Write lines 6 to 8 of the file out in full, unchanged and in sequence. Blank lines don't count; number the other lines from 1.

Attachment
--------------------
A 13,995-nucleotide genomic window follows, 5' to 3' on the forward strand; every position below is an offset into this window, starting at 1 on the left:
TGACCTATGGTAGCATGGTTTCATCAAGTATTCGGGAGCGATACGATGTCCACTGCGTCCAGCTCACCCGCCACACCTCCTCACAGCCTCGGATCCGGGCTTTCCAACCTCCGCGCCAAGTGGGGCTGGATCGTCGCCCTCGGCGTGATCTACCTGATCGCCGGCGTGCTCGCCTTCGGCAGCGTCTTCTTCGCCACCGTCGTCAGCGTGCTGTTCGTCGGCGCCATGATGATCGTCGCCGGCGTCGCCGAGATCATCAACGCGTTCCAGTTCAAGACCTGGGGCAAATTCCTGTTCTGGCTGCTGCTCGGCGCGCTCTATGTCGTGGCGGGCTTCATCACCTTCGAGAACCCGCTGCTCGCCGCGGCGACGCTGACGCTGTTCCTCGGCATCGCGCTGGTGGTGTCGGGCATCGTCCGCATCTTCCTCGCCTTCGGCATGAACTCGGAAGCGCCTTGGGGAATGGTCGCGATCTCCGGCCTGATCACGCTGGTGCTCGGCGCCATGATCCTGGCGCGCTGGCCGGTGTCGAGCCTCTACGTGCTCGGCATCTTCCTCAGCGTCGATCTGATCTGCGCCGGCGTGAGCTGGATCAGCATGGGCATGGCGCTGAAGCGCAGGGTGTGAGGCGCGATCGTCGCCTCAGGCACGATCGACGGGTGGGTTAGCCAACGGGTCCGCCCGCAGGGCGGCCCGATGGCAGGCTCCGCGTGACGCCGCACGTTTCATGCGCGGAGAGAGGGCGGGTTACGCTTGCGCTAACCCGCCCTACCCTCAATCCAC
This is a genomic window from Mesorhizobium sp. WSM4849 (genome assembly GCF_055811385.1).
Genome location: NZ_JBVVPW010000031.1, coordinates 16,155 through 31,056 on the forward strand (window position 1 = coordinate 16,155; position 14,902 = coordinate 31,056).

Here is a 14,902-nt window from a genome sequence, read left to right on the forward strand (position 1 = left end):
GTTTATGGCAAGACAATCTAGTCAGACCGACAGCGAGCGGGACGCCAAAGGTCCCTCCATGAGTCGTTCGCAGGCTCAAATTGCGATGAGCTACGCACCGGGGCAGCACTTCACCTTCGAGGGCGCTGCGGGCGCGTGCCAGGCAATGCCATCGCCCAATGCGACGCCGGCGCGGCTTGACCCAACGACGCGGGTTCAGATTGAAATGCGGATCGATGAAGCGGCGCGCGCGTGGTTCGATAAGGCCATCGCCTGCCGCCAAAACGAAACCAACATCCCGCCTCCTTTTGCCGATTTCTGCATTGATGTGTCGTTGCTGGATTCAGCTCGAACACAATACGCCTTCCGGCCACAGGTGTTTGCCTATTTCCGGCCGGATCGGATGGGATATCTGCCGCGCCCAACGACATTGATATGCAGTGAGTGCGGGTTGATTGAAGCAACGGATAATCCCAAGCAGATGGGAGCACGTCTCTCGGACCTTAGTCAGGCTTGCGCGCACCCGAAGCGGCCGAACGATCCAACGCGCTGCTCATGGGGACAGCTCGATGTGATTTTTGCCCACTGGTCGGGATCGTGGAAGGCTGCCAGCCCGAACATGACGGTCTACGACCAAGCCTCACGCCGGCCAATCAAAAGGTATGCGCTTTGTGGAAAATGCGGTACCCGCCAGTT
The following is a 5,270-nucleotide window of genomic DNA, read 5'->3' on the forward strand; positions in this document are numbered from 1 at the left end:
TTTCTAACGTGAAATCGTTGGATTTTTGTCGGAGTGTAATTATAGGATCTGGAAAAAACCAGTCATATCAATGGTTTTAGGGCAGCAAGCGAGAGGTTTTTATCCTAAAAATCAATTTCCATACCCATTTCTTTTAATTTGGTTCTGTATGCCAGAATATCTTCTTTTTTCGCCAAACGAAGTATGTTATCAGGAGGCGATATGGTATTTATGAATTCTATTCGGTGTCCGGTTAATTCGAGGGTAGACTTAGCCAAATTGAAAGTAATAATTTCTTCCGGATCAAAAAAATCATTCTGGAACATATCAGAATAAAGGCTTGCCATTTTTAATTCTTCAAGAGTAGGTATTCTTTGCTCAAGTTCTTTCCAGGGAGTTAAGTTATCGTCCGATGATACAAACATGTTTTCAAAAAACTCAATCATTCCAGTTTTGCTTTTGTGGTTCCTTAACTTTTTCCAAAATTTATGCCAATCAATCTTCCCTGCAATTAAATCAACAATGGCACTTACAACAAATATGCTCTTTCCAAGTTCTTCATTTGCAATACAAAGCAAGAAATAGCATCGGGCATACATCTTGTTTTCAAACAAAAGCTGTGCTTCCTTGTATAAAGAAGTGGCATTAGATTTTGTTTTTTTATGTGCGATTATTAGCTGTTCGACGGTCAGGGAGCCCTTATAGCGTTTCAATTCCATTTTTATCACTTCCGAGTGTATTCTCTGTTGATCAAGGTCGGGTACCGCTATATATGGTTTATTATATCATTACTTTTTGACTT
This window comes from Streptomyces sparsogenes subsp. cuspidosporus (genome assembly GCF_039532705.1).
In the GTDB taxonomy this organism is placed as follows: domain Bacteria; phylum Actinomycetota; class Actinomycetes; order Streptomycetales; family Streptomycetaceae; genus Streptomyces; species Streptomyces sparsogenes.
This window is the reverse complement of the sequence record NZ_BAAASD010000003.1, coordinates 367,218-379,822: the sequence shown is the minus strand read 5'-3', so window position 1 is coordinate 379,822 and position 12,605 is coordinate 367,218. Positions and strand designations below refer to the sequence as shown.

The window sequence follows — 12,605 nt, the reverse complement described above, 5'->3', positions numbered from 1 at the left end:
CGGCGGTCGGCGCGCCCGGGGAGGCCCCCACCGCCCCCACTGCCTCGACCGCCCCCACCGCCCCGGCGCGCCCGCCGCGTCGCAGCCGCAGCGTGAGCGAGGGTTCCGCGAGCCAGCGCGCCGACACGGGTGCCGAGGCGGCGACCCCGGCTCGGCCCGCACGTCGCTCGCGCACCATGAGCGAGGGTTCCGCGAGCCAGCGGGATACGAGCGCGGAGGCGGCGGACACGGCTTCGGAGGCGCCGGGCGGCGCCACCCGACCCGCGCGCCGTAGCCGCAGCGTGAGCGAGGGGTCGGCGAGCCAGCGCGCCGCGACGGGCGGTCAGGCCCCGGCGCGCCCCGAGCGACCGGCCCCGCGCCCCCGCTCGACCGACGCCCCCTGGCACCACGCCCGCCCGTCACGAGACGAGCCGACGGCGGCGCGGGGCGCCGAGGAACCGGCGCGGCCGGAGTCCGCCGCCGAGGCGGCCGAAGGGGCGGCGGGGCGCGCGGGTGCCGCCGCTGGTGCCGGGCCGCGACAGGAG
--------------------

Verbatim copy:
GTTTATGGCAAGACAATCTAGTCAGACCGACAGCGAGCGGGACGCCAAAGGTCCCTCCATGAGTCGTTCGCAGGCTCAAATTGCGATGAGCTACGCACCGGGGCAGCACTTCACCTTCGAGGGCGCTGCGGGCGCGTGCCAGGCAATGCCATCGCCCAATGCGACGCCGGCGCGGCTTGACCCAACGACGCGGGTTCAGATTGAAATGCGGATCGATGAAGCGGCGCGCGCGTGGTTCGATAAGGCCATCGCCTGCCGCCAAAACGAAACCAACATCCCGCCTCCTTTTGCCGATTTCTGCATTGATGTGTCGTTGCTGGATTCAGCTCGAACACAATACGCCTTCCGGCCACAGGTGTTTGCCTATTTCCGGCCGGATCGGATGGGATATCTGCCGCGCCCAACGACATTGATATGCAGTGAGTGCGGGTTGATTGAAGCAACGGATAATCCCAAGCAGATGGGAGCACGTCTCTCGGACCTTAGTCAGGCTTGCGCGCACCCGAAGCGGCCGAACGATCCAACGCGCTGCTCATGGGGACAGCTCGATGTGATTTTTGCCCACTGGTCGGGATCGTGGAAGGCTGCCAGCCCGAACATGACGGTCTACGACCAAGCCTCACGCCGGCCAATCAAAAGGTATGCGCTTTGTGGAAAATGCGGTACCCGCCAGTT
The following is a 5,270-nucleotide window of genomic DNA, read 5'->3' on the forward strand; positions in this document are numbered from 1 at the left end:
TTTCTAACGTGAAATCGTTGGATTTTTGTCGGAGTGTAATTATAGGATCTGGAAAAAACCAGTCATATCAATGGTTTTAGGGCAGCAAGCGAGAGGTTTTTATCCTAAAAATCAATTTCCATACCCATTTCTTTTAATTTGGTTCTGTATGCCAGAATATCTTCTTTTTTCGCCAAACGAAGTATGTTATCAGGAGGCGATATGGTATTTATGAATTCTATTCGGTGTCCGGTTAATTCGAGGGTAGACTTAGCCAAATTGAAAGTAATAATTTCTTCCGGATCAAAAAAATCATTCTGGAACATATCAGAATAAAGGCTTGCCATTTTTAATTCTTCAAGAGTAGGTATTCTTTGCTCAAGTTCTTTCCAGGGAGTTAAGTTATCGTCCGATGATACAAACATGTTTTCAAAAAACTCAATCATTCCAGTTTTGCTTTTGTGGTTCCTTAACTTTTTCCAAAATTTATGCCAATCAATCTTCCCTGCAATTAAATCAACAATGGCACTTACAACAAATATGCTCTTTCCAAGTTCTTCATTTGCAATACAAAGCAAGAAATAGCATCGGGCATACATCTTGTTTTCAAACAAAAGCTGTGCTTCCTTGTATAAAGAAGTGGCATTAGATTTTGTTTTTTTATGTGCGATTATTAGCTGTTCGACGGTCAGGGAGCCCTTATAGCGTTTCAATTCCATTTTTATCACTTCCGAGTGTATTCTCTGTTGATCAAGGTCGGGTACCGCTATATATGGTTTATTATATCATTACTTTTTGACTT